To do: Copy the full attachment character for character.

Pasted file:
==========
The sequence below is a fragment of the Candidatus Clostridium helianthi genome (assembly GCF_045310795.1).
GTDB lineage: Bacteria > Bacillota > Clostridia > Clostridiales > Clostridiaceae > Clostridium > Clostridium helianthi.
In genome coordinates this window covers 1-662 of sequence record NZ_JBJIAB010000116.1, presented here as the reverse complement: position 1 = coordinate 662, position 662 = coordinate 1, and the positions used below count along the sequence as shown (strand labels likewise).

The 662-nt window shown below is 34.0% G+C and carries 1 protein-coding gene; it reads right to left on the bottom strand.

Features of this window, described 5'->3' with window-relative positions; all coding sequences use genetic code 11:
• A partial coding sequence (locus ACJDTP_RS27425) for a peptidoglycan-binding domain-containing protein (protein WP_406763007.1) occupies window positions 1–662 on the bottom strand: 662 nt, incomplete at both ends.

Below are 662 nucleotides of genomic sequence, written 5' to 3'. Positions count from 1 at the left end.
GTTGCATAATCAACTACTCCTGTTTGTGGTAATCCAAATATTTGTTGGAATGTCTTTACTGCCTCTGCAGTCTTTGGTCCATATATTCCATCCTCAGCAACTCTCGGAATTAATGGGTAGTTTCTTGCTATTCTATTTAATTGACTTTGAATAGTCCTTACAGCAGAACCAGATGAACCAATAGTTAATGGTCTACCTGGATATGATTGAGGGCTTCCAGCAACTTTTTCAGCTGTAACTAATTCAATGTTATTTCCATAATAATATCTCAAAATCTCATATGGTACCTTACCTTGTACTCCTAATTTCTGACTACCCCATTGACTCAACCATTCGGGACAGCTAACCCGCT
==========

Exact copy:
The sequence below is a fragment of the Candidatus Clostridium helianthi genome (assembly GCF_045310795.1).
GTDB lineage: Bacteria > Bacillota > Clostridia > Clostridiales > Clostridiaceae > Clostridium > Clostridium helianthi.
In genome coordinates this window covers 1-662 of sequence record NZ_JBJIAB010000116.1, presented here as the reverse complement: position 1 = coordinate 662, position 662 = coordinate 1, and the positions used below count along the sequence as shown (strand labels likewise).

The 662-nt window shown below is 34.0% G+C and carries 1 protein-coding gene; it reads right to left on the bottom strand.

Features of this window, described 5'->3' with window-relative positions; all coding sequences use genetic code 11:
• A partial coding sequence (locus ACJDTP_RS27425) for a peptidoglycan-binding domain-containing protein (protein WP_406763007.1) occupies window positions 1–662 on the bottom strand: 662 nt, incomplete at both ends.

Below are 662 nucleotides of genomic sequence, written 5' to 3'. Positions count from 1 at the left end.
GTTGCATAATCAACTACTCCTGTTTGTGGTAATCCAAATATTTGTTGGAATGTCTTTACTGCCTCTGCAGTCTTTGGTCCATATATTCCATCCTCAGCAACTCTCGGAATTAATGGGTAGTTTCTTGCTATTCTATTTAATTGACTTTGAATAGTCCTTACAGCAGAACCAGATGAACCAATAGTTAATGGTCTACCTGGATATGATTGAGGGCTTCCAGCAACTTTTTCAGCTGTAACTAATTCAATGTTATTTCCATAATAATATCTCAAAATCTCATATGGTACCTTACCTTGTACTCCTAATTTCTGACTACCCCATTGACTCAACCATTCGGGACAGCTAACCCGCT